Bavarian Cold Fermentation

How are you fermenting?

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Bilsch
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Re: Bavarian Cold Fermentation

Postby Bilsch » Sun May 28, 2017 11:31 am

Have you checked your differential temp setting on your ferment chamber control ? Also are you running a small internal fan to allow for better heat exchange? If not these two things can cause big temp swings during cycling stressing your yeast and they will drop out early.
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Weizenberg
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Re: Bavarian Cold Fermentation

Postby Weizenberg » Sun May 28, 2017 11:35 am

You are not comparing like with like.

If you do one of your Ales with at least 50% wheat, Chances are that you will experience the same issues.

What was the mash schedule you used again?
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Smellyglove
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Re: Bavarian Cold Fermentation

Postby Smellyglove » Tue May 30, 2017 6:23 pm

The temp in the chamber differentiates a bit, since I'm doing this brew passivly (Two buckets in the fridge, measuring ambient). I see/measure no difference in activity comparing to when I had one bucket, measured on the bucket. Even if the temp swings 0.5C below setpoint, I believe the thermal mass will withstand it pretty good. So the swings are about +0.3, down to -0.5C. but that's ambient. So the wort does not see this huge swing in temperature.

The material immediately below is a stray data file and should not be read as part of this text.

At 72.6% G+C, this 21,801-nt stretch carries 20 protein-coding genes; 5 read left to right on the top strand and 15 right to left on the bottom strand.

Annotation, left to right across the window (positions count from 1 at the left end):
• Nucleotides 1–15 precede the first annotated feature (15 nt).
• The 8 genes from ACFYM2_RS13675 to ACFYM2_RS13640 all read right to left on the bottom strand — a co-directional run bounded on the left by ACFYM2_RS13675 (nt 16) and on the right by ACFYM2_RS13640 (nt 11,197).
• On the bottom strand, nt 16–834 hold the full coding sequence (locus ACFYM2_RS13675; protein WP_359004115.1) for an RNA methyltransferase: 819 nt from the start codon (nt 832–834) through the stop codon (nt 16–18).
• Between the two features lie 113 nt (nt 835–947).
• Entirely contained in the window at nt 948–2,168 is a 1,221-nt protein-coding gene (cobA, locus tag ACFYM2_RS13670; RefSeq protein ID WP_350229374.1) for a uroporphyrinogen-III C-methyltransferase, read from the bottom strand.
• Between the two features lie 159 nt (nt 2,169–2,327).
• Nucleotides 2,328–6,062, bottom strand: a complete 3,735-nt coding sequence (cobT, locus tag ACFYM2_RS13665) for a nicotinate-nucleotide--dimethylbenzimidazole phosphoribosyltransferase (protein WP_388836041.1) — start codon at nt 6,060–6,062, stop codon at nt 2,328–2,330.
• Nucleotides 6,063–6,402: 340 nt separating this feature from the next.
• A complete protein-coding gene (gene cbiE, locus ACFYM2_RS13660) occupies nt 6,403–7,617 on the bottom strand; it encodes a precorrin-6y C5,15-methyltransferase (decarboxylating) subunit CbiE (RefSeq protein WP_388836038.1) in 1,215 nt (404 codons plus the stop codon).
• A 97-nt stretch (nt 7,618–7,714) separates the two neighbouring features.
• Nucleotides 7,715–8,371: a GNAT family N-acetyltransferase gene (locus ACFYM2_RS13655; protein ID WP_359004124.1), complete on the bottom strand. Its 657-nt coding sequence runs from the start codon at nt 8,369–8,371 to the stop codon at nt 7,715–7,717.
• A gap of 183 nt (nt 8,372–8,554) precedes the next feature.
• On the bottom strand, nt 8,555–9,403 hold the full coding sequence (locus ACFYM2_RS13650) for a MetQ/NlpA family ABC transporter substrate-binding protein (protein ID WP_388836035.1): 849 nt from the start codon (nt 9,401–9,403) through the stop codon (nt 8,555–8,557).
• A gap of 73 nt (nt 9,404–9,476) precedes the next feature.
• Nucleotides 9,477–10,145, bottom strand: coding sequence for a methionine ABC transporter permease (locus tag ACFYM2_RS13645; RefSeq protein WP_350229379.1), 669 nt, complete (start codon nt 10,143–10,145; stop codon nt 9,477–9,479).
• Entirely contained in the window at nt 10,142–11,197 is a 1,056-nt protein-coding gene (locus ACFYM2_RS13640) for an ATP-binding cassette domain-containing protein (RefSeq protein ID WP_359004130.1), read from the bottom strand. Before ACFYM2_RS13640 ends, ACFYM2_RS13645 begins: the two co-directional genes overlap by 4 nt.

I used 50C 15 min, ramp to 63c hold for 45mins, pull decoction, boil it, when boil is done, the main mash is at 72C, add decoction, temp rises about 0.5C. Then mashout. It's an un-german way to decoct, i know, I'm just in it for the maillard products of the decoction, it's already converted after the 63C step when I pull it, and I don't see any buff in extraction efficiency comparing to non-decocted. This first 1.018 beer wasn't even decocted.
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Weizenberg
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Re: Bavarian Cold Fermentation

Postby Weizenberg » Wed May 31, 2017 2:01 am

I'm not surprised you didn't expose enough starches to the beta-amylase.

You most likely didn't use a tighter mill setting -- which prolongs the time you need to spend in the beta range.

I don't know what a German way of decocting should look like, but it's certainly not a good way to handle wheat beers.

For consistently good results you will need to:

1) mill the wheat malt at a much finer setting than for barley malt
2) do a lot more work in the lower temperature ranges.

You can most certainly drop the idea of decocting, although it will help with the release of starches for the amylases when you do that step to bring the mash into amylase optima.

Try doughing in at 38C, wait 15 minutes (this will create the needed ferulic acid), then onwards to a stepped mash for the proteolytics, each 10-15 minutes 50,53,55 - and one possibly may want to step the amylase as well, each 20-30 minutes 62,65.